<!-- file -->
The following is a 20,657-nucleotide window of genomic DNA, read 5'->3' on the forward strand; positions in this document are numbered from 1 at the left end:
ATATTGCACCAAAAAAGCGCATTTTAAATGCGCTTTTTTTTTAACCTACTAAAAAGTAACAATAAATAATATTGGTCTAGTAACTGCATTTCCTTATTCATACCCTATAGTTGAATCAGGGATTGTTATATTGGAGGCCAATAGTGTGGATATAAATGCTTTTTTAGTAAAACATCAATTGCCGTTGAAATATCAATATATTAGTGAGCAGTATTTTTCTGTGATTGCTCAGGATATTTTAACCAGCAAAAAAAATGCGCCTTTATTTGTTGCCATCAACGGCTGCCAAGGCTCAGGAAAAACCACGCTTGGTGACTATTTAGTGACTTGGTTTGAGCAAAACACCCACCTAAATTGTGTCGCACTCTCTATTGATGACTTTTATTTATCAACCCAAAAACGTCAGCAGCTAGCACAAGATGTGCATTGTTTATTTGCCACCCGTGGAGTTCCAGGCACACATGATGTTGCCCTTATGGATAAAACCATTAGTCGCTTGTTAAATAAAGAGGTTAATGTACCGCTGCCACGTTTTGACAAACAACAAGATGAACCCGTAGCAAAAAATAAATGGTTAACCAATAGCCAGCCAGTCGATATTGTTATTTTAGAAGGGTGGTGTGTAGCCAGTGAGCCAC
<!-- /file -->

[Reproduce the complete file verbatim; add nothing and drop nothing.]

The following is a 20,657-nucleotide window of genomic DNA, read 5'->3' on the forward strand; positions in this document are numbered from 1 at the left end:
ATATTGCACCAAAAAAGCGCATTTTAAATGCGCTTTTTTTTTAACCTACTAAAAAGTAACAATAAATAATATTGGTCTAGTAACTGCATTTCCTTATTCATACCCTATAGTTGAATCAGGGATTGTTATATTGGAGGCCAATAGTGTGGATATAAATGCTTTTTTAGTAAAACATCAATTGCCGTTGAAATATCAATATATTAGTGAGCAGTATTTTTCTGTGATTGCTCAGGATATTTTAACCAGCAAAAAAAATGCGCCTTTATTTGTTGCCATCAACGGCTGCCAAGGCTCAGGAAAAACCACGCTTGGTGACTATTTAGTGACTTGGTTTGAGCAAAACACCCACCTAAATTGTGTCGCACTCTCTATTGATGACTTTTATTTATCAACCCAAAAACGTCAGCAGCTAGCACAAGATGTGCATTGTTTATTTGCCACCCGTGGAGTTCCAGGCACACATGATGTTGCCCTTATGGATAAAACCATTAGTCGCTTGTTAAATAAAGAGGTTAATGTACCGCTGCCACGTTTTGACAAACAACAAGATGAACCCGTAGCAAAAAATAAATGGTTAACCAATAGCCAGCCAGTCGATATTGTTATTTTAGAAGGGTGGTGTGTAGCCAGTGAGCCAC